All Things Being Equal
By Emma MacLeod
While the ‘kids’ were enjoying themselves in Clerkenwell last month, Emma Macleod, Associate Director at Hurley Palmer Flatt, was part of the industry elite who headed out to Berlin for this year’s BCO Conference.
We live in a world that requires a much more holistic approach to design – and quite rightly so! Gone are the days when our buildings were constructed to suit the narrow demographic of the middle aged, white male, with more of a ‘one size fits all approach’. In the UK we are fortunate to live in a society that recognises equal rights and opportunities but probably still has some way to go to reach its final destination. Incorporating this into our buildings is just one of the many steps towards this accomplishment.
Our working lives are shifting towards a much more flexible arrangement, with more and more people working at home and pushing the boundaries of the 9 to 5 ‘norm’. This change needs to be reflected in our buildings to facilitate alternative working arrangements and promote equality and diversity in our workplace. This shift in our working life was very much a common theme throughout various presentations at the recent BCO Conference in Berlin; Michael Kaufman discussed various aspects of the work/life balance, Araceli Camargo considered the experience of different building users and their perceptions in her work and Rajdeep Gahir spoke of the many ways the internet and technology are changing the way we work…to name just a few of the excellent speakers.
User-centric design is very much a focus in today’s built environment. This is enabled by a wealth of design tools and software, some of which were also discussed at the conference. There are various virtual reality software and modelling programmes, such as VU City, which allow us to view our designs and interrogate them without the need to imagine how it could look – and recent research from Northumbria University shows the different ways we can improve designs for the users to help them navigate buildings.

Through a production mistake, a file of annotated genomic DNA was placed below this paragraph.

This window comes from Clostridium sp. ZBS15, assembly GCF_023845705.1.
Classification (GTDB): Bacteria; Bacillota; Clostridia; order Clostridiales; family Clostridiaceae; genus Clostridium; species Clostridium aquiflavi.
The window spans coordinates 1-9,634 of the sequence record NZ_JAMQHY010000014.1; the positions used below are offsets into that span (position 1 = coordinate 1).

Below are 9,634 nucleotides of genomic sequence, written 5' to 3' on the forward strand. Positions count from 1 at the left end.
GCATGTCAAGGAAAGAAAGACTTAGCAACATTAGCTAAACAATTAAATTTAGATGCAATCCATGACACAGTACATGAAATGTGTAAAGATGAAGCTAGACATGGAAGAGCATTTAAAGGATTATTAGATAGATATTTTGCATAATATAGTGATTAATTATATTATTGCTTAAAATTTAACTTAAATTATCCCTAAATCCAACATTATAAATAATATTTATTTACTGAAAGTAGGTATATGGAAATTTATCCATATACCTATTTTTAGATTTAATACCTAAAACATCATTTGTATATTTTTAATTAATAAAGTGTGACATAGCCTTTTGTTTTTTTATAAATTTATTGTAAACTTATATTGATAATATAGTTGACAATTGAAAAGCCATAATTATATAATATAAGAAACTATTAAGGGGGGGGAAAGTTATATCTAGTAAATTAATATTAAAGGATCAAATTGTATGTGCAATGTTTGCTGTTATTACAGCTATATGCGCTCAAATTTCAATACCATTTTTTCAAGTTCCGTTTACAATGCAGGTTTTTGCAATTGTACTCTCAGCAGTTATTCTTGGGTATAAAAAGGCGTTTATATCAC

Diversity was another prevalent subject at the BCO Conference. As discussed, it is not to be confused with targeting and excluding the majorities, but instead about making changes to include minorities. This should be taken as a positive, as one of the key outcomes should be improving the conditions and opportunities for everyone.
The various subjects discussed at the conference moved away from a strictly technical content, which reflects the importance and influence topics such as politics and diversity have on our industry. It is impossible to ignore the debate on how Brexit may influence not just our industry but the future in general – and this was discussed through various speakers at the conference, including Lyse Doucet, Janan Ganesh and Frank Gardner.
Will we be able to attract the best talent? Will we even be aware of or able to measure the possible negative affect it has on our economy? Not everyone may agree with the points raised – but that can’t prevent us from having these debates and preparing for whatever the future may hold.
Author Karl Scheffler famously said: ‘Berlin is a city condemned forever to becoming and never to being.’ Regine Leibinger’s view on the famous quote was quite positive and defined it as being the evolving and adapting nature of the city, parallels which can be drawn across our industry in many respects – and hopefully in the same positive manner.